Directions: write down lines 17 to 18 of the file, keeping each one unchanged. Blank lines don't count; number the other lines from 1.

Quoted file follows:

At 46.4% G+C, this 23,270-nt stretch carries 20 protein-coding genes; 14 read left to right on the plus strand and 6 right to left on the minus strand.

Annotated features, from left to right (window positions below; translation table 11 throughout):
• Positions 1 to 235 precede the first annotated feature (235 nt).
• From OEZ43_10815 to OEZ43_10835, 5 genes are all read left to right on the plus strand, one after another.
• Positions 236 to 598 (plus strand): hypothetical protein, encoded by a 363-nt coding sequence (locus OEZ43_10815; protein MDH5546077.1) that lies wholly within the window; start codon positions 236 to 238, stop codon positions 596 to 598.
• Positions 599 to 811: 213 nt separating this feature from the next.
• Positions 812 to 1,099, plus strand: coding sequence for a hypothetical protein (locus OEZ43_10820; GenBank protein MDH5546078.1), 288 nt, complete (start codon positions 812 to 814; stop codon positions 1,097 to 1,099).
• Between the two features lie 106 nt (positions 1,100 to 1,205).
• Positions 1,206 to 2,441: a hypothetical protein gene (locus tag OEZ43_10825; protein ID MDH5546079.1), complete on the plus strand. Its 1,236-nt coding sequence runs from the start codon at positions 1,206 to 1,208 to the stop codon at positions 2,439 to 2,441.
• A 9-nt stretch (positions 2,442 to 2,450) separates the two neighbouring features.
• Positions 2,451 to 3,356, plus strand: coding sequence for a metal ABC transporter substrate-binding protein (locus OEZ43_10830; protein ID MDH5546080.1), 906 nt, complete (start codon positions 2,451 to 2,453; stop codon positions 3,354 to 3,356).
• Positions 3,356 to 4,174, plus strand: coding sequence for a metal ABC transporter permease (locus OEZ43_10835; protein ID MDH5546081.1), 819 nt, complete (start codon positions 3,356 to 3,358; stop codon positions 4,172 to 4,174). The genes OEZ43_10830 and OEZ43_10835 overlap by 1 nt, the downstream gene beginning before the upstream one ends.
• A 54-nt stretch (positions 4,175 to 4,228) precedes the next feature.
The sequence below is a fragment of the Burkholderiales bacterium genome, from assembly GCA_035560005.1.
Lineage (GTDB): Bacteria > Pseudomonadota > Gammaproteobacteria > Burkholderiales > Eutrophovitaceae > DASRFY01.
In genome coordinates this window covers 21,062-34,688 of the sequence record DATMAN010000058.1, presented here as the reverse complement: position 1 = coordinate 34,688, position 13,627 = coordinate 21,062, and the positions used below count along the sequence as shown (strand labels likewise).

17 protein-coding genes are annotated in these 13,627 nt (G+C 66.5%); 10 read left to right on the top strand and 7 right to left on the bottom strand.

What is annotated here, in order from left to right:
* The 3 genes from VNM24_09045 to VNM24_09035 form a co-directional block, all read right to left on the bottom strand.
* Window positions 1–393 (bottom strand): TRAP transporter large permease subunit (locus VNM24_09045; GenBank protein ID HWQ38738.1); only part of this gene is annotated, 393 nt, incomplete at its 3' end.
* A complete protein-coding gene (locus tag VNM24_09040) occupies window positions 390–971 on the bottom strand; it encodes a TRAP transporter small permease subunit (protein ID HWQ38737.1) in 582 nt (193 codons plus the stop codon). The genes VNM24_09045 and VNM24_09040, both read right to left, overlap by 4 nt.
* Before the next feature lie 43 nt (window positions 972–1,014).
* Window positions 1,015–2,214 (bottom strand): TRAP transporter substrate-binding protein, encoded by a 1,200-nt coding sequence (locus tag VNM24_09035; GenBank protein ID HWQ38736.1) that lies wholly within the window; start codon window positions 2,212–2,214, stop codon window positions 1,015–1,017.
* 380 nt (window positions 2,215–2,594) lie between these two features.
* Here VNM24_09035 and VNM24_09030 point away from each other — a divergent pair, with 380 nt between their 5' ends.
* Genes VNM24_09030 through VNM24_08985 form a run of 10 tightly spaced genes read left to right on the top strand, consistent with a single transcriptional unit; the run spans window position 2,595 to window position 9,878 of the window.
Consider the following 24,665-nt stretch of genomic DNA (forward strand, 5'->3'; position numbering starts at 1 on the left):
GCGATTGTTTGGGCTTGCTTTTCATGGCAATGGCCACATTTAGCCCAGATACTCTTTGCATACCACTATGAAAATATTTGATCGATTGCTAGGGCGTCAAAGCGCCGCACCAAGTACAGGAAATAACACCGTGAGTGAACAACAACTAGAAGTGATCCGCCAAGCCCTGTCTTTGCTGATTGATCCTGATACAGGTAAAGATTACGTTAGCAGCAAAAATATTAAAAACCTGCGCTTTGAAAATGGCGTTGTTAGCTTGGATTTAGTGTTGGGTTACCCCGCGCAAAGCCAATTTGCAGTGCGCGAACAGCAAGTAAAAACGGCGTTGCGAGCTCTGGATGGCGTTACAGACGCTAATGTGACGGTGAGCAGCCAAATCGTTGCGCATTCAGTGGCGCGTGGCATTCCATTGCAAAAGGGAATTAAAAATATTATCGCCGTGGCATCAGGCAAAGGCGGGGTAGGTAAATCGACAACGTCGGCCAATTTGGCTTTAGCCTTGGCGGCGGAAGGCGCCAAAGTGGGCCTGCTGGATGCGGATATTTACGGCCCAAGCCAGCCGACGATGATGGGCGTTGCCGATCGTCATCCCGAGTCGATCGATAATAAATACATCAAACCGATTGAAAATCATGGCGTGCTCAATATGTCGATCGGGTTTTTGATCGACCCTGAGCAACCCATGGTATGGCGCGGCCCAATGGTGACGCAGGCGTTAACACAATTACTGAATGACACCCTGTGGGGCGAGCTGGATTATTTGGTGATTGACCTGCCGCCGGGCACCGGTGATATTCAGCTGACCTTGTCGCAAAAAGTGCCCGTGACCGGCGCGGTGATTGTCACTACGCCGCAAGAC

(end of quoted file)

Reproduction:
17 protein-coding genes are annotated in these 13,627 nt (G+C 66.5%); 10 read left to right on the top strand and 7 right to left on the bottom strand.

What is annotated here, in order from left to right: